The California State Senate is the upper house of the California State Legislature, the lower house being the California State Assembly. The State Senate convenes, along with the State Assembly, at the California State Capitol in Sacramento. Due to a combination of the state's large population and small legislature, the State Senate has the largest population per state senator ratio of any state legislative house. In the United States House of Representatives, California is apportioned 53 U. S. Representatives, each representing 704,566 people, while in the California State Senate, each of the 40 State Senators represents 931,349 people; this means that California State Senators each represent more people than California's members of the House of Representatives. In the current legislative session, Democrats hold a two-thirds supermajority of 28 seats, while Republicans hold 10 seats. There are two vacancies. Prior to 1967, state legislative districts were drawn according to the "Little Federal Model" by which Assembly seats were drawn to according to population and Senate seats were drawn according to county lines.
The guidelines were that no Senate district would include more than three counties and none would include less than one complete county. This led to the situation of a populous county such as Los Angeles County being accorded the same number of state senators as less populous counties such as Alpine County. In Reynolds v. Sims, the United States Supreme Court compelled all states to draw up districts with equal population; as such, boundaries were changed to comply with the ruling. The Lieutenant Governor is the ex officio President of the Senate, may only cast a vote to break a tie; the President pro tempore is elected by the majority party caucus, followed by confirmation of the full Senate. Other leaders, such as the majority and minority leaders, are elected by their respective party caucuses according to each party's strength in the chamber; the current President pro tem is Democrat Toni Atkins of San Diego. The Minority Leader is Republican Shannon Grove of Bakersfield; each state senator represents a population equivalent to the State of Delaware.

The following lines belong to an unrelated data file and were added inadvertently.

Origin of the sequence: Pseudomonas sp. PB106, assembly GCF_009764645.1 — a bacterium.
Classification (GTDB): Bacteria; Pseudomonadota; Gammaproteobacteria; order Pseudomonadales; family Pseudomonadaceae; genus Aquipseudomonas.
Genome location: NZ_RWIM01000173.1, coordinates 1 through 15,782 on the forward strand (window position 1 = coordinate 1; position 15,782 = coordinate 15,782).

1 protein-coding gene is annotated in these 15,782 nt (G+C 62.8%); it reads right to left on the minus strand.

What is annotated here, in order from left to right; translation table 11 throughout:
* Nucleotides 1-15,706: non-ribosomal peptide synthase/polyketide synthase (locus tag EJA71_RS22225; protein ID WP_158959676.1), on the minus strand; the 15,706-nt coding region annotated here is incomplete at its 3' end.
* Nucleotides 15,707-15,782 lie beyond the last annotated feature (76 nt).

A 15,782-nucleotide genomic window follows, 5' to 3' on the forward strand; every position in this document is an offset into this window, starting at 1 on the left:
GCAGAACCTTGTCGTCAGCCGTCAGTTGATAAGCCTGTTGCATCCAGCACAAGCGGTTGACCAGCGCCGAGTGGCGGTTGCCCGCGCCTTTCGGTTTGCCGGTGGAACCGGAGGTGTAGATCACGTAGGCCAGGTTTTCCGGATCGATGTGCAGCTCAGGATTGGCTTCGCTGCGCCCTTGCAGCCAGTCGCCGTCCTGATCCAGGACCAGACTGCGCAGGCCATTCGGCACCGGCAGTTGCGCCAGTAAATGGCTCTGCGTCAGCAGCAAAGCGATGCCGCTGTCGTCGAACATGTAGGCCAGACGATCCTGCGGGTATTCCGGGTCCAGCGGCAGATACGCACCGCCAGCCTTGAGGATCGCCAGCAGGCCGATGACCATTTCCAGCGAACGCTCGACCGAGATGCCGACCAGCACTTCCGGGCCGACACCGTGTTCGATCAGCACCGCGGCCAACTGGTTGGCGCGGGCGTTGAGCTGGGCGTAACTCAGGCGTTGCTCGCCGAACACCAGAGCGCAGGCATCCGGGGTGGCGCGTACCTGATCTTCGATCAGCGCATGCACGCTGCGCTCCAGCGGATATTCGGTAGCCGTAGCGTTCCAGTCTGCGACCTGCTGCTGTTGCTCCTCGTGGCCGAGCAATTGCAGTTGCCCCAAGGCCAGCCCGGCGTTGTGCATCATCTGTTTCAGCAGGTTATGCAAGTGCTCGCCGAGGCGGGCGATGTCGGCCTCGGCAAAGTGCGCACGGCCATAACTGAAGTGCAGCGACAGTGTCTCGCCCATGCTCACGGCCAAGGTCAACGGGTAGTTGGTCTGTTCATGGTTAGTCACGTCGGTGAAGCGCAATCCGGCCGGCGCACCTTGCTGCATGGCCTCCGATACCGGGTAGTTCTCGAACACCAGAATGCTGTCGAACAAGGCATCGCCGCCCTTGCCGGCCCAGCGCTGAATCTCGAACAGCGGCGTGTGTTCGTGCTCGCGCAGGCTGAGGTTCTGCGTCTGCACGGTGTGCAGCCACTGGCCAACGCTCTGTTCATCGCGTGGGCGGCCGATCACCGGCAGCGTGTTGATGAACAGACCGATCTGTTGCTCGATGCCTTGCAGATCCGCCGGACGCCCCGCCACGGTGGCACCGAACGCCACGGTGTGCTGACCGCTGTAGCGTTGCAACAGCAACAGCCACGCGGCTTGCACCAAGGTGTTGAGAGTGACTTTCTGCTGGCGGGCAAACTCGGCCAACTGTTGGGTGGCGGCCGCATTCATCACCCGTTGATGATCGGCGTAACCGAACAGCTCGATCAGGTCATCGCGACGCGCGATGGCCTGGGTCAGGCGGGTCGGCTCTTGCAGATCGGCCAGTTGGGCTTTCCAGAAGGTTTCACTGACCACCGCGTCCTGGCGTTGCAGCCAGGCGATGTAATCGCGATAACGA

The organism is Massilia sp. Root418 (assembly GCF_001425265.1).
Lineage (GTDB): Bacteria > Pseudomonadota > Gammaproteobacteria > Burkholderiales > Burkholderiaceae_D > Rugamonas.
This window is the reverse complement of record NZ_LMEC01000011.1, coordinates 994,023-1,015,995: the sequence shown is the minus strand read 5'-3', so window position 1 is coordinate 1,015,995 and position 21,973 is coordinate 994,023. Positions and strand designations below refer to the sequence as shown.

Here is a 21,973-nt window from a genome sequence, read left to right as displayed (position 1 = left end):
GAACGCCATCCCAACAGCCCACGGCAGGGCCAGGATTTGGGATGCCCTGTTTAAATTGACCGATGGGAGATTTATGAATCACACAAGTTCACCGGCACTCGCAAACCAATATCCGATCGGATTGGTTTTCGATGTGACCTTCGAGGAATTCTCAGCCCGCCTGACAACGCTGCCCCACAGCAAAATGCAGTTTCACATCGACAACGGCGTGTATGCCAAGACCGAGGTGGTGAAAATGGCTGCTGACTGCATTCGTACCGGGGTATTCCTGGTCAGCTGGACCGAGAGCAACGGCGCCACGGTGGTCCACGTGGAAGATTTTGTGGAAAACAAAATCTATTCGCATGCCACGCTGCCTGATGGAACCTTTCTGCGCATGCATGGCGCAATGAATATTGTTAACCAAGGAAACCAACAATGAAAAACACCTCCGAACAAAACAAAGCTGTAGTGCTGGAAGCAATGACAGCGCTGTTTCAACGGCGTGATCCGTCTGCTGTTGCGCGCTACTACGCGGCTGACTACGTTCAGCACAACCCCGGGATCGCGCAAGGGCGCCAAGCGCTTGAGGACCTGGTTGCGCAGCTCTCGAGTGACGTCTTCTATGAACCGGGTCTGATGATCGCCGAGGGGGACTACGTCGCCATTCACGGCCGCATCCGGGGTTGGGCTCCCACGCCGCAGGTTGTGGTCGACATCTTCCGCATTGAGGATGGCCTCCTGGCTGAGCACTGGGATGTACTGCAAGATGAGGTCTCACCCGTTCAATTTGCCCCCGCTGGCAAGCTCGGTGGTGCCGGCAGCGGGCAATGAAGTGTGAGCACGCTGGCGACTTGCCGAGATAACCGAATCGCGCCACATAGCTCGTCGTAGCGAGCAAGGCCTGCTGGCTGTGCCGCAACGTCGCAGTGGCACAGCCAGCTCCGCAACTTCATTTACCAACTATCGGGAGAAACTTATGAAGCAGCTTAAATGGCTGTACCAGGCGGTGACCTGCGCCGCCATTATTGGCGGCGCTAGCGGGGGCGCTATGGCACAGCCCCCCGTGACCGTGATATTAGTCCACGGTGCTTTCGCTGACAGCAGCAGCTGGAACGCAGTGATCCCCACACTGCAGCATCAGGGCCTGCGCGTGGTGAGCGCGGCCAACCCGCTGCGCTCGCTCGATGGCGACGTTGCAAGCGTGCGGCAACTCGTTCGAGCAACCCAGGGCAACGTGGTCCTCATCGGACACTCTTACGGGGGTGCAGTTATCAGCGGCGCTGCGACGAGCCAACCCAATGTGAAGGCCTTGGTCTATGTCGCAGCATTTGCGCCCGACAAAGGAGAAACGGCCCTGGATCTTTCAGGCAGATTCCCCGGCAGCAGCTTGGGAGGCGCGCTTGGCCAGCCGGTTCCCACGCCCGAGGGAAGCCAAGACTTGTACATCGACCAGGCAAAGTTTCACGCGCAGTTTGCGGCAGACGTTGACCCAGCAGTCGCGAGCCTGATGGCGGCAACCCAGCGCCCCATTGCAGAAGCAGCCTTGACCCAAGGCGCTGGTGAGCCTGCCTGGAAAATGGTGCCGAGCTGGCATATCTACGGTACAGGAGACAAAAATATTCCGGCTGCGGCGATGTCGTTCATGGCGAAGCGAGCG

As a result of Proposition 140 in 1990 and Proposition 28 in 2012, members elected to the legislature prior to 2012 are restricted by term limits to two four-year terms, while those elected in or after 2012 are allowed to serve 12 years in the legislature in any combination of four-year State Senate or two-year State Assembly terms. Members of the State Senate serve four-year terms; every two years, half of the Senate's 40 seats are subject to election. This is in contrast to the State Assembly, in which all 80 seats in the Assembly are subject to election every two years; the red tones of the California State Senate Chamber are based on the British House of Lords, outfitted in a similar color. The dais rests along a wall shaped like an "E", with its central projection housing the rostrum; the Lower tier dais runs across the entire chamber, there are several chairs and computers used by the senate officers, the most prominent seat is reserved for the secretary who calls the roll. The higher tier is smaller, with three chairs, the two largest and most ornate chairs are used by the President Pro Tempore and the Lieutenant Governor.
The third and smallest chair, placed in the center, is used by the presiding officer and is sat in as the president is expected to stand. There are four other chairs flanking the dais used by the highest non-member officials attending the senate, a foreign dignitary or state officer for example; each of the 40 senators is provided a desk and two chairs, one for the senator, another for guests or legislative aides. Every decorating element is identical to the Assembly Chamber. Along the cornice appears a portrait of George Washington and the Latin quotation: senatoris est civitatis libertatem tueri; the Secretary, the Sergeant-at-Arms, the Chaplain are not members of the Legislature.: elected in a special election: elected in a recall election Current committees include: Senate Committee on Agriculture Senate Committee on Appropriations Senate Appropriations Subcommittee on Fiscal Oversight and Bonded Indebtedness Senate Committee on Banking and Financial Institutions Senate Committee on Budget and Fiscal Review Senate Budget Subcommittee No. 1 on Education Senate Budget Subcommittee No. 2 on Resources Senate Budget Subcommittee No. 3 on Health and Human Services Senate Budget Subcommittee No. 4 on State Administration and General Government Senate Budget Subcommittee No. 5 on Corrections Senate Committee on Business and Economic Development Senate Committee on Education Senate Education Subcommittee on Sustainable School Facilities Senate Committee on Elections and Constitutional Amendments Senate Committee on Energy and Communications Senate Committee on Environmental Quality Senate Committee on Governmental Organizations Senate Committee on Governance and Finance Senate Committee on Health Senate Committee on Human Services Senate Committee on Insurance Senate Committee on Judiciary Senate Committee on Labor and Industrial Relations Senate Committee on Legislative Ethics Senate Committee on Natural Resources and Water Senate Natural Resources and Water Subcommittee on Urban Rivers Senate Committee on Public Employment and Retirement Senate Committee on Public Safety Senate Committee on Rules Senate Committee on Transportation and Housing Senate Committee on Veterans Affairs Joint Committee on Arts Joint Committee on Fairs and Classification Joint Committee on Fisher